Arts and Architecture in Bhutan

The 17th Century originated thirteen traditional arts and crafts also known as “Zorig Chusum” is the genesis of all other forms of arts in Bhutan. Zorig Chusum includes thangka (mural) painting, sculpture, carving, calligraphy, casting, paper making, embroidery, textile, carpentry, masonry, bamboo weaving, gold and silver smiting, and blacksmithing. The arts in Bhutan are closely welded with Buddhism. Bhutanese believe that the arts and crafts in Bhutan are the sacred representation of the body, speech and mind of the Buddhas and Bodhisattavas. The murals of Buddha, embroidered thangka of Guru Rinpoche, golden scriptures on the prayer wheels to the idyllically carved altar are some paradigms.

The stone stupa or Chortens are also considered as Arts and Architecture in Bhutan, for they are monumental architecture unfolding the history and importance of the place. The illusive gigantic fortresses or the Dzongs in Bhutan are fine epitome of Bhutanese architecture. A glance at those magnum opus monuments are enough to relinquish upon seeking the definition of true beauty.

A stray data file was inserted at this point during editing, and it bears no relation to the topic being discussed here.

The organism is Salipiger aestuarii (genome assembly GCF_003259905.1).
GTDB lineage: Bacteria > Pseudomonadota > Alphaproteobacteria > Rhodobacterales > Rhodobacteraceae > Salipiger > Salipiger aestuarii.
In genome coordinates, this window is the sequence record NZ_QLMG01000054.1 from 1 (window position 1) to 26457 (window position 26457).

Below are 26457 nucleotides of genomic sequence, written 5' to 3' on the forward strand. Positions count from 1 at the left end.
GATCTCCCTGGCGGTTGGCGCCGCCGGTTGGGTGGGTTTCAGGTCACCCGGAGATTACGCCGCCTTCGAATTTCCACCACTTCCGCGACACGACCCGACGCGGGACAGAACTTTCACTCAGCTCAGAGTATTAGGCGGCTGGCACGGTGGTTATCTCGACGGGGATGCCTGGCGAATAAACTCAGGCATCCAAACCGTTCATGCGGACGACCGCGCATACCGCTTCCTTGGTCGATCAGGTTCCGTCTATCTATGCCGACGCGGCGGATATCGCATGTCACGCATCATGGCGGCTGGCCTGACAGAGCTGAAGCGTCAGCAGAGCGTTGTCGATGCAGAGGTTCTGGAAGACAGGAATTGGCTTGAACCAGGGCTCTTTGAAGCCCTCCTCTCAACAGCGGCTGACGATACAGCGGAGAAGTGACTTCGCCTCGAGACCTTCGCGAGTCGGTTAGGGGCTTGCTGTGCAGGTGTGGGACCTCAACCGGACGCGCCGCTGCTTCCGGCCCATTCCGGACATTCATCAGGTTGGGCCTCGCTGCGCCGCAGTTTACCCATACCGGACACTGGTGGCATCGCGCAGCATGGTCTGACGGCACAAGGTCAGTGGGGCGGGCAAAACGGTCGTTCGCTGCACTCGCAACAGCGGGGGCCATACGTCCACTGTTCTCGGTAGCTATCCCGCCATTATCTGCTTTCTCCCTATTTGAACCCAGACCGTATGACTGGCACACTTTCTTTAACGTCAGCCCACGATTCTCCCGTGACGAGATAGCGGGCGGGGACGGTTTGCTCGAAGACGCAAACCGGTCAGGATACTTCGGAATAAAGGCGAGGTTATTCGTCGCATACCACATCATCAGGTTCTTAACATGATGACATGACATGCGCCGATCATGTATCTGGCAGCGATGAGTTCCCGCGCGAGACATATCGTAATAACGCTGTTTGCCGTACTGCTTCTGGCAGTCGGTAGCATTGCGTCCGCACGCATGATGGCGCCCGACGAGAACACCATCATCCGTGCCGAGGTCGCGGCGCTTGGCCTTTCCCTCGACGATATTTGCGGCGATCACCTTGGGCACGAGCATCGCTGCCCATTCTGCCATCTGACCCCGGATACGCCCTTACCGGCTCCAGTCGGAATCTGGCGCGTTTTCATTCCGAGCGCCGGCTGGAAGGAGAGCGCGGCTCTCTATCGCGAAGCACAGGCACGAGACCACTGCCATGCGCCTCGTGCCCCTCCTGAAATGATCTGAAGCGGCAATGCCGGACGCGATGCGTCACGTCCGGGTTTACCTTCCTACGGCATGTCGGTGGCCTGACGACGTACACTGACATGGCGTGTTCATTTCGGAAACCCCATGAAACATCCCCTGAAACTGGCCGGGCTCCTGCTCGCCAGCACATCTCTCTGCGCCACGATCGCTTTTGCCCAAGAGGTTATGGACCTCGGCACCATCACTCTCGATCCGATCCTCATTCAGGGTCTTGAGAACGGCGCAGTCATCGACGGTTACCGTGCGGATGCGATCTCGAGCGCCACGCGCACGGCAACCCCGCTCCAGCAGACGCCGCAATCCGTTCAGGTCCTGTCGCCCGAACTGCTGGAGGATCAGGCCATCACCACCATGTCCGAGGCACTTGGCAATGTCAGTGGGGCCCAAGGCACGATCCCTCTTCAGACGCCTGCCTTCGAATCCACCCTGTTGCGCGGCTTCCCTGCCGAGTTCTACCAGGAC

And if you past a valley, your gaze will be seized by the colored houses embellished with phalluses on the mud-stacked walls and whiff of chili-cheese swiveling through the kitchen of the houses will incapacitate your olfactory system. Beyond the sky and earth, these cultural heritages and arts are paramount importance in defining Bhutan.

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